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In this case, a trust could have protected David's exemption and eliminated the estate-tax tab. "Even if a couple has an estate that is less than the exemption levels, they probably should be worried about the impact of remarriage," Romanoff says.

Another reason for a trust: If you live in a state with its own estate tax. The District of Columbia and 16 states impose their own estate levies. "If a couple lives in a state with an estate tax and the exemption is less than [the federal exemption], there could be a hefty tax to pay," says Irene Steiner, a tax lawyer at Akin Gump Strauss Hauer & Feld, in New York City. Portability does not apply to state estate taxes.

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Consider New York, which imposes a graduated levy of 5% to 16% on estates worth more than $1 million. If an individual left her entire $5.25 million estate to her sister, for example, the estate would owe no federal estate taxes at her death but would owe more than $420,000 in New York estate taxes, Steiner says.

If you're married, you can shelter the first spouse's exemption from state estate tax by funding a bypass trust up to the state exemption amount. Say each spouse has $3 million and they live in Maryland, which also has a $1 million exemption. The husband dies without a trust to preserve his state estate-tax exemption. When he dies, his wife elects portability for the federal tax. When she dies, her heirs won't pay federal estate tax because the $6 million estate Mom leaves is less than $10.5 million. But they will pay state tax on the $5 million that exceeds Mom's state exemption. If Dad had funded a trust up to the state's $1 million exemption, the kids would pay state tax on $4 million.

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New Roth flexibility. The tax law now gives workers of any age a chance to convert money from a traditional 401(k) to a Roth 401(k), if the employer plan allows such conversions. Before, only workers who were eligible to withdraw money from a 401(k)—mainly workers 59 1/2 or older—could make a 401(k) Roth conversion.

Before you take the plunge, remember that you will pay taxes on any money you convert. As with Roth IRA conversions, 401(k) conversions are "usually ideal for those who have a degree of certainty that their tax rate will be higher in the future," says Denise Appleby, of Appleby Retirement Consulting, in Grayson, Ga.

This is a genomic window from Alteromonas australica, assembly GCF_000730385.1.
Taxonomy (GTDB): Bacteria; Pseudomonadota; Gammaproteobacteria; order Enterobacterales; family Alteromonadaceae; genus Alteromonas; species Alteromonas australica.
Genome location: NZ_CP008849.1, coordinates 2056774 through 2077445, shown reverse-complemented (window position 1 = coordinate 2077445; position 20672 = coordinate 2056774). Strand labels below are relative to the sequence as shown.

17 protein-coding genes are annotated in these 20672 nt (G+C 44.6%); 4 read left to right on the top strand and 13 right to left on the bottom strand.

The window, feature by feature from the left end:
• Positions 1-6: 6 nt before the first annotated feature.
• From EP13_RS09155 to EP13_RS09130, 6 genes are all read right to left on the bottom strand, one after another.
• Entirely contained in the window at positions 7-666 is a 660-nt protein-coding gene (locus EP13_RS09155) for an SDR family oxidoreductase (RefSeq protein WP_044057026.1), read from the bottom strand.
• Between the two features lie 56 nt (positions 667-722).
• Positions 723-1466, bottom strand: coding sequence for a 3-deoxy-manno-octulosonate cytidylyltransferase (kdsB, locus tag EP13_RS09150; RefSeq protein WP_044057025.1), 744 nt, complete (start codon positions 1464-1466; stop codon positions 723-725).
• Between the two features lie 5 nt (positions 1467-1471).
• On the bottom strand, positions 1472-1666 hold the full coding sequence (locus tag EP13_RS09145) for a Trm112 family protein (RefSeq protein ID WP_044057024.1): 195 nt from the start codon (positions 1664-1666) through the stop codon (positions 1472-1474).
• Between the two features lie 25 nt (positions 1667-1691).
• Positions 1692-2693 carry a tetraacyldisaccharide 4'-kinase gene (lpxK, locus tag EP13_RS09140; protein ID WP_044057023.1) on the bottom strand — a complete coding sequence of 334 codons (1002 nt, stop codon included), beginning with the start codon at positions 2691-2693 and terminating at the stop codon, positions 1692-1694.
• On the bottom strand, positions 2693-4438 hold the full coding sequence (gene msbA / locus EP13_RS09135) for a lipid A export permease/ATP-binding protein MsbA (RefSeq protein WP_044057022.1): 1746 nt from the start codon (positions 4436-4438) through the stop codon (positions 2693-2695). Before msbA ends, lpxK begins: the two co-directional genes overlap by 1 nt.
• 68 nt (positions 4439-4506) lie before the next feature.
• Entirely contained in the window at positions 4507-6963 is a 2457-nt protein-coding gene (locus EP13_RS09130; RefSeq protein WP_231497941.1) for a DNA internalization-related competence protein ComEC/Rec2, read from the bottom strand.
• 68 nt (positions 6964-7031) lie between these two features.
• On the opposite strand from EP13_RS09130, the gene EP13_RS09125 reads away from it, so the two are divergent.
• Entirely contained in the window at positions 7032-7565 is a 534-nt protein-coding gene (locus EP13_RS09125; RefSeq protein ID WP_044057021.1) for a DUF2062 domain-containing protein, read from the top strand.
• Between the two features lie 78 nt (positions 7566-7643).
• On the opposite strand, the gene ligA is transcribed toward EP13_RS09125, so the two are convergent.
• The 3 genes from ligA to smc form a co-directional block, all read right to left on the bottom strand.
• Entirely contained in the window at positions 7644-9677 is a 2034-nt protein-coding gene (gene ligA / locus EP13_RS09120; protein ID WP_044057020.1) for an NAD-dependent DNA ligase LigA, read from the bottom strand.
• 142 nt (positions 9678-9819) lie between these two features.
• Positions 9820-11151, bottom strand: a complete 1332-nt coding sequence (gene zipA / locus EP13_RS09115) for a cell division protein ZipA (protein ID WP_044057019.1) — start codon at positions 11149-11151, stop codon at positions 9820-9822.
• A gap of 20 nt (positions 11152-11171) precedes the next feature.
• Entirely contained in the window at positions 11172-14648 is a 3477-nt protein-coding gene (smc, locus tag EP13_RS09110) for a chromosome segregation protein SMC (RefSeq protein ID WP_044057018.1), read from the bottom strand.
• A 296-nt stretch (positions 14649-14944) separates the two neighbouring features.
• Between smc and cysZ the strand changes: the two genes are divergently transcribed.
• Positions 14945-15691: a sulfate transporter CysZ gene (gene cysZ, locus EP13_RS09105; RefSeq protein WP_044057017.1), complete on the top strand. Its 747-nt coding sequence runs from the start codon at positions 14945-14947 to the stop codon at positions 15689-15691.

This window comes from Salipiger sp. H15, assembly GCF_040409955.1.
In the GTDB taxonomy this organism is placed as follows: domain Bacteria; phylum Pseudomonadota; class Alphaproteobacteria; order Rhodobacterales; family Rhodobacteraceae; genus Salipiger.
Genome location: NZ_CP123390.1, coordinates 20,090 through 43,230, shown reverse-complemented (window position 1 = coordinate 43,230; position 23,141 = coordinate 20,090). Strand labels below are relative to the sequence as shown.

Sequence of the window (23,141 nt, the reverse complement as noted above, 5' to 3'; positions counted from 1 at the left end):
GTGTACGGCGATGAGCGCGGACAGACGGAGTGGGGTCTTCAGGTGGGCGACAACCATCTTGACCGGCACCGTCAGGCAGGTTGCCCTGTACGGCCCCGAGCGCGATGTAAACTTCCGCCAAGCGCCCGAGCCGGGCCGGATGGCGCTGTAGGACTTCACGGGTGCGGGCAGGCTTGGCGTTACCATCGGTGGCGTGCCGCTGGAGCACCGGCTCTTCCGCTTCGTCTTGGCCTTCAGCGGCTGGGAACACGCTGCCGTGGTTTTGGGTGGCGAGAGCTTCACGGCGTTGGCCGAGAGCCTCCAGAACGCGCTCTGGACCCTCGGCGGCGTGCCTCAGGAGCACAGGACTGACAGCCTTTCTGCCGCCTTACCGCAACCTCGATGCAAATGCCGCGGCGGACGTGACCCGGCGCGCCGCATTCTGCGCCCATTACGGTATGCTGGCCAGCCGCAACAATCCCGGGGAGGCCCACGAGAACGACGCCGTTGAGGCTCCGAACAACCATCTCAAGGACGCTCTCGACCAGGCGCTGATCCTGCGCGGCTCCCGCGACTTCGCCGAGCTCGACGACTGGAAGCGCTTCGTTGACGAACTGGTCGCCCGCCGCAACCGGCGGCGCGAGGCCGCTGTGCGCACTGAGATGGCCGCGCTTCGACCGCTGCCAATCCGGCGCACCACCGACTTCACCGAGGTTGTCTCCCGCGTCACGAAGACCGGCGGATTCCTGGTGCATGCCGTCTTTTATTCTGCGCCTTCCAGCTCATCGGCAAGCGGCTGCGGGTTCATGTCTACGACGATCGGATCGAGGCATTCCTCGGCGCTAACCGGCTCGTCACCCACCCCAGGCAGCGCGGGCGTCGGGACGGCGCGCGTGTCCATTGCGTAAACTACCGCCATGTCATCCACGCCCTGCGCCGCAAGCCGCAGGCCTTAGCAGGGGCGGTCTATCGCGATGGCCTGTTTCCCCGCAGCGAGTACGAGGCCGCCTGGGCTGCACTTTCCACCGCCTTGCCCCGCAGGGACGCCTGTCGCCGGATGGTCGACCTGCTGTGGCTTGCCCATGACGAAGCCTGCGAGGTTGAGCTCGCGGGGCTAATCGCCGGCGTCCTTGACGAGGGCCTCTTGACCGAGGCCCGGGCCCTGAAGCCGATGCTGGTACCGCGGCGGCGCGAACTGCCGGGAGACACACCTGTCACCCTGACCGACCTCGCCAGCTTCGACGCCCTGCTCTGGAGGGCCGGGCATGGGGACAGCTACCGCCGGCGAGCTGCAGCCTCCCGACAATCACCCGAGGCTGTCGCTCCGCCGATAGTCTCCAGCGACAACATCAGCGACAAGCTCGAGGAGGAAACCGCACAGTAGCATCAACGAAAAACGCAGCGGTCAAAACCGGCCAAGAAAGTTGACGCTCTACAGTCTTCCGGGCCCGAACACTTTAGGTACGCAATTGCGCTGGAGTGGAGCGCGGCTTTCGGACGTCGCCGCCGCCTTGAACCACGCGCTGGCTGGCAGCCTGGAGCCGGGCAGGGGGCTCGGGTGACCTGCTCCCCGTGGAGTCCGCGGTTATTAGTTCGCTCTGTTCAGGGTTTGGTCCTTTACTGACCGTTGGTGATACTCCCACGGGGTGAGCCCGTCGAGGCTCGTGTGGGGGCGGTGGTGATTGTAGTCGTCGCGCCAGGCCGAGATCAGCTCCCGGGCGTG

If you convert $40,000 at a 25% income-tax rate, you will owe $10,000 in taxes. If you're in your peak earning years and think your tax rate may jump to 39.6%, converting now would save you $5,840 in taxes compared to what you'd owe if you withdrew the $40,000 in the top tax bracket. To rein in the tax hit, you may want to convert only an amount that will take you to the top of your tax bracket each year.

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But once you convert, you're stuck. Unlike with IRA Roth conversions, you cannot recharacterize, or reverse, a 401(k) conversion. The inability to recharacterize "increases the risks," says Paul Jacobs, a certified financial planner in the Atlanta office of Palisades Hudson Financial Group.

One risk is that you will owe income tax even if you can't afford to pay Uncle Sam when it comes time to file your return. In the case of a market drop, you could end up owing tax on money you no longer have. If a $100,000 conversion falls in value to $50,000, you will still owe tax on $100,000. Consider such potential scenarios as you decide how much to convert.

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Another big difference between Roth 401(k)s and Roth IRAs: Owners of Roth 401(k)s are still subject to required minimum distributions starting at 70 1/2, while Roth IRA holders are not. To avoid RMDs, Roth 401(k) owners can roll the money into a Roth IRA.

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If you're already 59 1/2, there may be little reason to convert to a Roth 401(k). If you're set on a Roth, you may be able to convert your traditional 401(k) money to a Roth IRA. This way you can avoid RMDs and have a full array of investment choices. And money from a traditional 401(k) going into a Roth IRA can be recharacterized, says Jeffrey Levine, technical consultant for Ed Slott and Co., which provides IRA advice. You wouldn't be able to return the money to the 401(k) plan, he says, but instead you can put it into a traditional IRA and avoid the conversion tax bill if you recharacterize by October 15 of the following year.

If you'd like some money in a Roth 401(k) but don't want to convert your traditional 401(k), direct some or all of your future contributions into the Roth 401(k) instead. You'll lose the benefit of contributing money pretax into your 401(k), but in exchange, you'll get tax-free withdrawals from the Roth 401(k) in the future.

Haven't yet filed for Social Security? Create a personalized strategy to maximize your lifetime income from Social Security. Order Kiplinger's Social Security Solutions today.